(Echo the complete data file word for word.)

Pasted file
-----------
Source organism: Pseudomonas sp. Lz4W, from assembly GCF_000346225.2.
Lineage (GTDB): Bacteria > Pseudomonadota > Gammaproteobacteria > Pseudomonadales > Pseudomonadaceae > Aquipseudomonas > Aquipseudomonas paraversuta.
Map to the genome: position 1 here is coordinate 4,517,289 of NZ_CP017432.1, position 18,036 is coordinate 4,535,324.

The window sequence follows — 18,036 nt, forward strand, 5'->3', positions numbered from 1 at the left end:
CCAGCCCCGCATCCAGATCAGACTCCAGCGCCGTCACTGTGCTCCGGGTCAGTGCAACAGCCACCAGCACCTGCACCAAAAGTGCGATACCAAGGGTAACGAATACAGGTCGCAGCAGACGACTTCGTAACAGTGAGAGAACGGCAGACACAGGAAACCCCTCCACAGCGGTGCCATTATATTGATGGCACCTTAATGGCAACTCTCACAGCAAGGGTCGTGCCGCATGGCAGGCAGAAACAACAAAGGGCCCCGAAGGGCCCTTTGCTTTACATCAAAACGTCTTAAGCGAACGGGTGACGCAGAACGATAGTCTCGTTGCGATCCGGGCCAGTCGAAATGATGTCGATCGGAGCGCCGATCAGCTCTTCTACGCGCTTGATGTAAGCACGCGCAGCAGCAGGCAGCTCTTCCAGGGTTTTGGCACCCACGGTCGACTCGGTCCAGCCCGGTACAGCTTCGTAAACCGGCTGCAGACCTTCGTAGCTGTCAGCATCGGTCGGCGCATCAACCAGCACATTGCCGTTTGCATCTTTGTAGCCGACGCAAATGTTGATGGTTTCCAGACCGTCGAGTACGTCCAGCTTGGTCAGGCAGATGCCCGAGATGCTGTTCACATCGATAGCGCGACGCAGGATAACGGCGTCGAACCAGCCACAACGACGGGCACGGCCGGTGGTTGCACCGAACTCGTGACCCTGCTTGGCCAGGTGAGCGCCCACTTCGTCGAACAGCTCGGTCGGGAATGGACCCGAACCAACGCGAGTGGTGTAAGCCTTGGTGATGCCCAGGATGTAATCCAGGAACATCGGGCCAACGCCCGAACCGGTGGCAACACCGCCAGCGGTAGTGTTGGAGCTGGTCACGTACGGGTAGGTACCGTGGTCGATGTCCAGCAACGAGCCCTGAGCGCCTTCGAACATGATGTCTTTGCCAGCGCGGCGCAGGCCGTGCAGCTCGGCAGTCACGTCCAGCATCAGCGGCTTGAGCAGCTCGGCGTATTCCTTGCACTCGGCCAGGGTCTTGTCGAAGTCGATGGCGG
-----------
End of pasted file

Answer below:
Source organism: Pseudomonas sp. Lz4W, from assembly GCF_000346225.2.
Lineage (GTDB): Bacteria > Pseudomonadota > Gammaproteobacteria > Pseudomonadales > Pseudomonadaceae > Aquipseudomonas > Aquipseudomonas paraversuta.
Map to the genome: position 1 here is coordinate 4,517,289 of NZ_CP017432.1, position 18,036 is coordinate 4,535,324.

The window sequence follows — 18,036 nt, forward strand, 5'->3', positions numbered from 1 at the left end:
CCAGCCCCGCATCCAGATCAGACTCCAGCGCCGTCACTGTGCTCCGGGTCAGTGCAACAGCCACCAGCACCTGCACCAAAAGTGCGATACCAAGGGTAACGAATACAGGTCGCAGCAGACGACTTCGTAACAGTGAGAGAACGGCAGACACAGGAAACCCCTCCACAGCGGTGCCATTATATTGATGGCACCTTAATGGCAACTCTCACAGCAAGGGTCGTGCCGCATGGCAGGCAGAAACAACAAAGGGCCCCGAAGGGCCCTTTGCTTTACATCAAAACGTCTTAAGCGAACGGGTGACGCAGAACGATAGTCTCGTTGCGATCCGGGCCAGTCGAAATGATGTCGATCGGAGCGCCGATCAGCTCTTCTACGCGCTTGATGTAAGCACGCGCAGCAGCAGGCAGCTCTTCCAGGGTTTTGGCACCCACGGTCGACTCGGTCCAGCCCGGTACAGCTTCGTAAACCGGCTGCAGACCTTCGTAGCTGTCAGCATCGGTCGGCGCATCAACCAGCACATTGCCGTTTGCATCTTTGTAGCCGACGCAAATGTTGATGGTTTCCAGACCGTCGAGTACGTCCAGCTTGGTCAGGCAGATGCCCGAGATGCTGTTCACATCGATAGCGCGACGCAGGATAACGGCGTCGAACCAGCCACAACGACGGGCACGGCCGGTGGTTGCACCGAACTCGTGACCCTGCTTGGCCAGGTGAGCGCCCACTTCGTCGAACAGCTCGGTCGGGAATGGACCCGAACCAACGCGAGTGGTGTAAGCCTTGGTGATGCCCAGGATGTAATCCAGGAACATCGGGCCAACGCCCGAACCGGTGGCAACACCGCCAGCGGTAGTGTTGGAGCTGGTCACGTACGGGTAGGTACCGTGGTCGATGTCCAGCAACGAGCCCTGAGCGCCTTCGAACATGATGTCTTTGCCAGCGCGGCGCAGGCCGTGCAGCTCGGCAGTCACGTCCAGCATCAGCGGCTTGAGCAGCTCGGCGTATTCCTTGCACTCGGCCAGGGTCTTGTCGAAGTCGATGGCGG